Bloomingdale’s has always had a few art-gallery flourishes: bright lights, sparkling walkways, expensive clothing delicately—sometimes sparsely—hung on well-organized racks. And in at least one section, the department store has fully appropriated the gallery image. Wandering the sixth floor, I spotted Jeff Koons’s name. Jeff Koons? At Bloomingdale’s? Yeah, OK, sounds about right. Like any good former contemporary art history student, I was drawn to it like a moth to a flame. (The cliche works when discussing Koons, no?) As it turns out, he isn’t the only artist-turned-designer on view at Bloomie’s: twelve international contemporary artists, which also includes Sophie Calle, JR and Prune Nourry, Marlène Mocquet, Michael Lin, Marco Brambilla, and David Lynch, have designed dinner plates for porcelain manufacturer Bernardaud’s 150th anniversary.
Though Koons’s name drew me to this section, I quickly moved on to the other artists’ designs. I actually love Jeff Koons, usually. I think his balloon-sculptures are, to put it plainly, really cool. His plates include images from his 1988 Banality sculpture series, which feel dated and uninteresting in two dimensions on dinnerware. It seemed like a lazy way out: he didn’t need to consider the form at all, only the shock value of eating off a naked woman holding her breasts in the bathtub. A little too banal for me, perhaps.
Other works, like Sophie Calle’s text-only plates, hold more interest. One line of text runs through six plates, telling the personal story of when Calle met a fellow artist who intended to sleep with her; facing near-rejection, he told her she ate like a pig—a comment she continues to think about. The man, she writes, is still “sitting at my table.” Here, he is not only a part of her table, but a part of the meal, a part of every bite, necessarily a part of the dinner party’s conversation. Calle put her work and her words on the plate, and though they have a shock value of their own, it is subtle and requires more thought (one has to not only see, but read as well) than Banality. She had previously told this tale—it was published in her 2011 eponymous book—but it acquires new meaning when it’s part of your meal, and not just hers.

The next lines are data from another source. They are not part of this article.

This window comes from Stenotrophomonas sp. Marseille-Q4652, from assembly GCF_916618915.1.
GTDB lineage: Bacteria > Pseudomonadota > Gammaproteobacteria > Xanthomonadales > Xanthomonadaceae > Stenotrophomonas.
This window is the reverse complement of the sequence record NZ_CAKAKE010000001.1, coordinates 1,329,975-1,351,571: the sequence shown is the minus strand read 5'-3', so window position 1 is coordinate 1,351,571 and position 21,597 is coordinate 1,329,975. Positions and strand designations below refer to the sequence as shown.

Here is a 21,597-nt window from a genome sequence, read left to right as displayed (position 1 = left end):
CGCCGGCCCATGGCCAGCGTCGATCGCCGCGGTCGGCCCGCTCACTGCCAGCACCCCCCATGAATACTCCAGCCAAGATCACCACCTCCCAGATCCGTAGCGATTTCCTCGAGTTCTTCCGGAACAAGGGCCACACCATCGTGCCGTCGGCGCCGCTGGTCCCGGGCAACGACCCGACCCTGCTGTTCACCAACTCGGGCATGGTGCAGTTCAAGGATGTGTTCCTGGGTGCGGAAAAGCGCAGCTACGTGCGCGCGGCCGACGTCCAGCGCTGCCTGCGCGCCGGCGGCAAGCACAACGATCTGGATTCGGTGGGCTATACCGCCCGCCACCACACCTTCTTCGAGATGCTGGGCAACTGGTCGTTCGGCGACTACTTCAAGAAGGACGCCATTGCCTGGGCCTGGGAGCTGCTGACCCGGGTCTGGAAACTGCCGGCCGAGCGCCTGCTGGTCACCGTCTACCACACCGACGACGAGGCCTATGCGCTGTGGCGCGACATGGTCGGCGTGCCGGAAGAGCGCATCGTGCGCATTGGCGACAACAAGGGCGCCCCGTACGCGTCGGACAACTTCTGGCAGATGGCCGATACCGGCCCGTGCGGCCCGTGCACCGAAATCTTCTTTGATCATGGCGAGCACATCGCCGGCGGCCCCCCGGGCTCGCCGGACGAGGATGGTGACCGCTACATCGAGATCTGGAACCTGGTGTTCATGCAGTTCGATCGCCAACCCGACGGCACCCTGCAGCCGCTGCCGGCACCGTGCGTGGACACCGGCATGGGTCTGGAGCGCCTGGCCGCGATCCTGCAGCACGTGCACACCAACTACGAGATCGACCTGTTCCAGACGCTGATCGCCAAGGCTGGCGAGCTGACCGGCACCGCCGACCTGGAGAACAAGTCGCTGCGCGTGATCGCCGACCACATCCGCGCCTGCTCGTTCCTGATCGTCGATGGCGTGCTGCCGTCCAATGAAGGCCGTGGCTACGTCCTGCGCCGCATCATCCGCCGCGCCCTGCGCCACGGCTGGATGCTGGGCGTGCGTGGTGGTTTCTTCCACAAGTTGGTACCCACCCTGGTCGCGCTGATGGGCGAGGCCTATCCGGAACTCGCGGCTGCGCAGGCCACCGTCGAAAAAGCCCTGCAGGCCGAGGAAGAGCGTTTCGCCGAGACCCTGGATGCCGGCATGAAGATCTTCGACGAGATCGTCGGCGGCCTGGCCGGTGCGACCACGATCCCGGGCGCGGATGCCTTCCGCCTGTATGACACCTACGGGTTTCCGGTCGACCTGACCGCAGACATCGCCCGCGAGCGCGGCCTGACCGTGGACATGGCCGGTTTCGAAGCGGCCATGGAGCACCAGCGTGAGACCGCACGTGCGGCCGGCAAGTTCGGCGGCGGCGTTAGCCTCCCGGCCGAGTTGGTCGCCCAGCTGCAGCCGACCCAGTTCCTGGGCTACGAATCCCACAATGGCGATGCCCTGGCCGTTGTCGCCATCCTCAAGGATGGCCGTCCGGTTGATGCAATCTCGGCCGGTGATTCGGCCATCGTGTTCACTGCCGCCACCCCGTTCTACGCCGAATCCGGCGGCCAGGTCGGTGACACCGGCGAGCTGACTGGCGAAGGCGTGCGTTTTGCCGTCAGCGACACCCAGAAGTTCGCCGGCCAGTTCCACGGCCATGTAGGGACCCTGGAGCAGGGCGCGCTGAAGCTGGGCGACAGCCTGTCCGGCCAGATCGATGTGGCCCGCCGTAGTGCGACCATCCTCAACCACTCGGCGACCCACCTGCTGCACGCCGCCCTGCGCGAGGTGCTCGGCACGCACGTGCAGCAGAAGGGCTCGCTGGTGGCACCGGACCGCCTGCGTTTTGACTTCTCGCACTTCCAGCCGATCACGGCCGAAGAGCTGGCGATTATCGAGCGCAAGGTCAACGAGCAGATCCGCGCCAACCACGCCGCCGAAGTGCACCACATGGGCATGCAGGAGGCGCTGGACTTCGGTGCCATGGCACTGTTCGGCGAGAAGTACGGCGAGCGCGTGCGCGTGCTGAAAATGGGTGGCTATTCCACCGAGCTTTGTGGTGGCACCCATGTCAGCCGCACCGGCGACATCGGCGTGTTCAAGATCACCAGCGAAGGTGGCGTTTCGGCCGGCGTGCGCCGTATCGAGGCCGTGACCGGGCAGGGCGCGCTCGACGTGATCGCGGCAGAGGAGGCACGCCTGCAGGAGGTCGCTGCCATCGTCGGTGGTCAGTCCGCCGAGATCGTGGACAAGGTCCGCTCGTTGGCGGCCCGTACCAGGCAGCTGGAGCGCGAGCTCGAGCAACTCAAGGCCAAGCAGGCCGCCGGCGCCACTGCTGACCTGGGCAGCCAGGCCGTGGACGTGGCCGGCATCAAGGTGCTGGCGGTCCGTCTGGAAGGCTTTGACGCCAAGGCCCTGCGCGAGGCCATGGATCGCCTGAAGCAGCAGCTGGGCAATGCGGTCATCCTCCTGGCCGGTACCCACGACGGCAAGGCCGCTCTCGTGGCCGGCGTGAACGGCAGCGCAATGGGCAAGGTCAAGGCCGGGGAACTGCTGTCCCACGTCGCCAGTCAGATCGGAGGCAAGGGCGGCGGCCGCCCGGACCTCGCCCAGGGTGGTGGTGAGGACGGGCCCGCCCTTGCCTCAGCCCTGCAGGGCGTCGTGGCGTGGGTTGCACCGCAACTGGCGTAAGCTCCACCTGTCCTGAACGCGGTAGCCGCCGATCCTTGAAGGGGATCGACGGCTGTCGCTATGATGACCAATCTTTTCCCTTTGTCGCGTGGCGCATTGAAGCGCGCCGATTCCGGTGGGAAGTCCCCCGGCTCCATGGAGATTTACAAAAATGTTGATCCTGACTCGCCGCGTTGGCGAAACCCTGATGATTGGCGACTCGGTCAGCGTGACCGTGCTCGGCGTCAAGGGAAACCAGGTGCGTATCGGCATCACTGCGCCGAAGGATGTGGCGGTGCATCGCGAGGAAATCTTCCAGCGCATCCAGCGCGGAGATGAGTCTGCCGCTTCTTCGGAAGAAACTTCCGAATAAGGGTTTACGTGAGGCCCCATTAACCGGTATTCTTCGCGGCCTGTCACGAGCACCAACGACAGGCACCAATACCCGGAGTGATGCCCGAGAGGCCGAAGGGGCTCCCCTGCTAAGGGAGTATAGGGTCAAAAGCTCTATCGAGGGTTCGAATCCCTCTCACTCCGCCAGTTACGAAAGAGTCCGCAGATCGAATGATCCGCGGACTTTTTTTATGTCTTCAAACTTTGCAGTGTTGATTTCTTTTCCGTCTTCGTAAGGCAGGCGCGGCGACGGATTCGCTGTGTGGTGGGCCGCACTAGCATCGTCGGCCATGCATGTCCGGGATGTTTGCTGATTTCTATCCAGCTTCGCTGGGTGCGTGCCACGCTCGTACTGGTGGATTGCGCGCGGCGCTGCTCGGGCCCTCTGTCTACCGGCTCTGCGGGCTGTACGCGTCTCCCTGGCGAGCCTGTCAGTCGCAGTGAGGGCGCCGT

Most other series were either beautiful, interesting, or both, but I’d probably hang them on my wall before I ate off them. Only a few images would I want to see creep out as my meal disappeared: Lin’s pink images that remind of outdoor gardens parties in the spring (or at least the movie-versions of them), Nabil Nahas’s ethereal starfish plates, Jean-Michel Alberola’s designs, which utilize only the plates’ rims to recall his wall paintings, Sarkis’s white plates reminiscent of sixteenth-century ceramics repairs that use gold to increase value. But Lynch’s Boundless Sea image of an abstracted face, or JR and Nourry’s cupped hands just do not suit me for a meal’s last bites. Though available on Bernardaud’s website, the series are most easily viewable here.
But back to the gallery, ah-hem, department store, itself. As I was reading through Calle’s story, a lingering salesperson quietly approached me, gave me her own opinion on the works and a brief background on the artist. I couldn’t help but think: When did I transport to Chelsea? It turns out Bernardaud has a Chelsea space, at 465 West 23rd Street, to sell these works as well. There, art and design coalesce. Company chairman Michel Bernardaud, in a press release, called the plates “useable art objects.” But…isn’t that just…design objects? In any case, no need to argue over semantics. At Bloomingdale’s, the art/design dinnerware feels most honest. Here, it engages openly with what is often a bit more hush-hush, but what also keeps their creators creating in the first place: commerce.